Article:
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Comparative studies of genetic diversity in wheat and barley germplasm collected at different time periods

Khlestkina, E.K., Huang, X., Varshney, R.K.ORCID: 0000-0002-4562-9131, Chebotar, S., Röder, M.S., Graner, A. and Börner, A. (2005) Comparative studies of genetic diversity in wheat and barley germplasm collected at different time periods. In: 13th International EWAC Conference, 27 June - 1 July 2005, Prague, Czech Republic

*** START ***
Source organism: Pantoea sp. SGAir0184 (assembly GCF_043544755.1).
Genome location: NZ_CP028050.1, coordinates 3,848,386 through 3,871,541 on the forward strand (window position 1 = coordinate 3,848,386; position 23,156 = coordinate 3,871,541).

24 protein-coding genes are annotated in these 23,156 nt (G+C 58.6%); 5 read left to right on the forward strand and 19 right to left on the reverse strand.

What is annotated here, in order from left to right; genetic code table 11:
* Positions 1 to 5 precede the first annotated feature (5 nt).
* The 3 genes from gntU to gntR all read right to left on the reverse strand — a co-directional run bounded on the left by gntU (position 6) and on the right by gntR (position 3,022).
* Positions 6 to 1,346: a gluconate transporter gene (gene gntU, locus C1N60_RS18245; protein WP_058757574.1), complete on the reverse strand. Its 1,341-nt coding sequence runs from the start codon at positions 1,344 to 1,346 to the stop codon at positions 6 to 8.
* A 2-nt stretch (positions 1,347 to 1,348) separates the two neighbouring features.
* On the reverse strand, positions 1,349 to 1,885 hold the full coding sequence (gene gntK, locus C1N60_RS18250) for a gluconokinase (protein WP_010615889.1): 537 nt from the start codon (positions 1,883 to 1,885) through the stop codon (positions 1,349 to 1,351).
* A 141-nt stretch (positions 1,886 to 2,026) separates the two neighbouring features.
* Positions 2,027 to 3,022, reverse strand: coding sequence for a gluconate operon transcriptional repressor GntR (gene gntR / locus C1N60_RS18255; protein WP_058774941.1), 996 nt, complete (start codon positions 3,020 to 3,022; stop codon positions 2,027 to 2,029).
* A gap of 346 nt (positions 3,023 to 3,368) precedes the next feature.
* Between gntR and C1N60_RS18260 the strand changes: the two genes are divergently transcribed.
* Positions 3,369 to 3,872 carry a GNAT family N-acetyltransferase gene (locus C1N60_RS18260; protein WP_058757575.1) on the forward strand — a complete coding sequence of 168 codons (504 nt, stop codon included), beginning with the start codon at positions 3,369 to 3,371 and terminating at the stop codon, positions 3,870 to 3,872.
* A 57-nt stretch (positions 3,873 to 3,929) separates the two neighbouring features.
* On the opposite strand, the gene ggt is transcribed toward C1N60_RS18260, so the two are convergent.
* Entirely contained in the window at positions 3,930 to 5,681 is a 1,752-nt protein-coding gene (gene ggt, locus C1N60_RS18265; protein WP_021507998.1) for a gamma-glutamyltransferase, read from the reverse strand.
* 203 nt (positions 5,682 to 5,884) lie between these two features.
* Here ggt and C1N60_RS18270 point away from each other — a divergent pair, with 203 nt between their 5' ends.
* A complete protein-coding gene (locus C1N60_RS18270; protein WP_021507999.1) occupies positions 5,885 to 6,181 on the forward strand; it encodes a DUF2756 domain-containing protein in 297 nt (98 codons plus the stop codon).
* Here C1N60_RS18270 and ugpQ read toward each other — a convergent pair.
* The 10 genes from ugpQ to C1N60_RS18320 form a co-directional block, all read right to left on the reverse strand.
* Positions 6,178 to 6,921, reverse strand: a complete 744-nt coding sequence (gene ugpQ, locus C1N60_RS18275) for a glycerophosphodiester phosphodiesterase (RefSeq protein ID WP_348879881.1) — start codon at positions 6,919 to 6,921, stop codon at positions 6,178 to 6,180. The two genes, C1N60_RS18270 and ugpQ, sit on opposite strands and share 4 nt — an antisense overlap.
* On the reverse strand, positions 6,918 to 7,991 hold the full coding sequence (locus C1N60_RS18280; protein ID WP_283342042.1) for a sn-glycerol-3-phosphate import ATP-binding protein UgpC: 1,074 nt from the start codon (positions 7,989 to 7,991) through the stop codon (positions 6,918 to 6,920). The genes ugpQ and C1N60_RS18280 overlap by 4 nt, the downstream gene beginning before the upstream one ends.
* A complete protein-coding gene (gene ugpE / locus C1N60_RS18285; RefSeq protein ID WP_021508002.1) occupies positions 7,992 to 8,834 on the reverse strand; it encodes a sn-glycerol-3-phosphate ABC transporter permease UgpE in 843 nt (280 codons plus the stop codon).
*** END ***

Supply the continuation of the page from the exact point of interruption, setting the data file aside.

Allelic diversity in germplasm collections is of great concern for plant breeding and crop improvement programmes. However, human activities like urbanisation, the replacement of traditional agriculture system by modern industrial methods or the introduction of modern high-yielding varieties may present a threat to biological diversity. The ex situ conservation of plant genetic resources represents an essential contribution to the conservation of both intra- and inter-specific diversity of crops and their wild relatives. In this context, the storage of genetic resources in genebanks is of great significance. For example, the genebank of IPK presently holds about 150,000 accessions of different plant species including 28,000 and 21,000 accessions of wheat and barley, respectively (Annual Report- IPK, 2004). To create that genebank collection, more than 140 expeditions were made to different parts of the world, starting in the Twenties of the last century. For instance, E. Mayr collected landraces of cereals in the Austrian Alps during 1922-1932, A. Herrlich and collaborators collected germplasm from the Himalayas (India, Nepal) in the 1930s or H. Stubbe and his associates collected in the Balkans (Albania, Greece) in the early 1940s. Several decades later, some collection missions were repeated, although not always exactly the same areas were covered. That was the case for Nepal (1971), Northern India (1976), Austria (1982, 1983, 1986) or Albania (1993, 1994). Thus, the germplasm collections available in gene banks provide an opportunity to investigate changes in genetic diversity in materials collected from comparable geographic regions during different expeditions.

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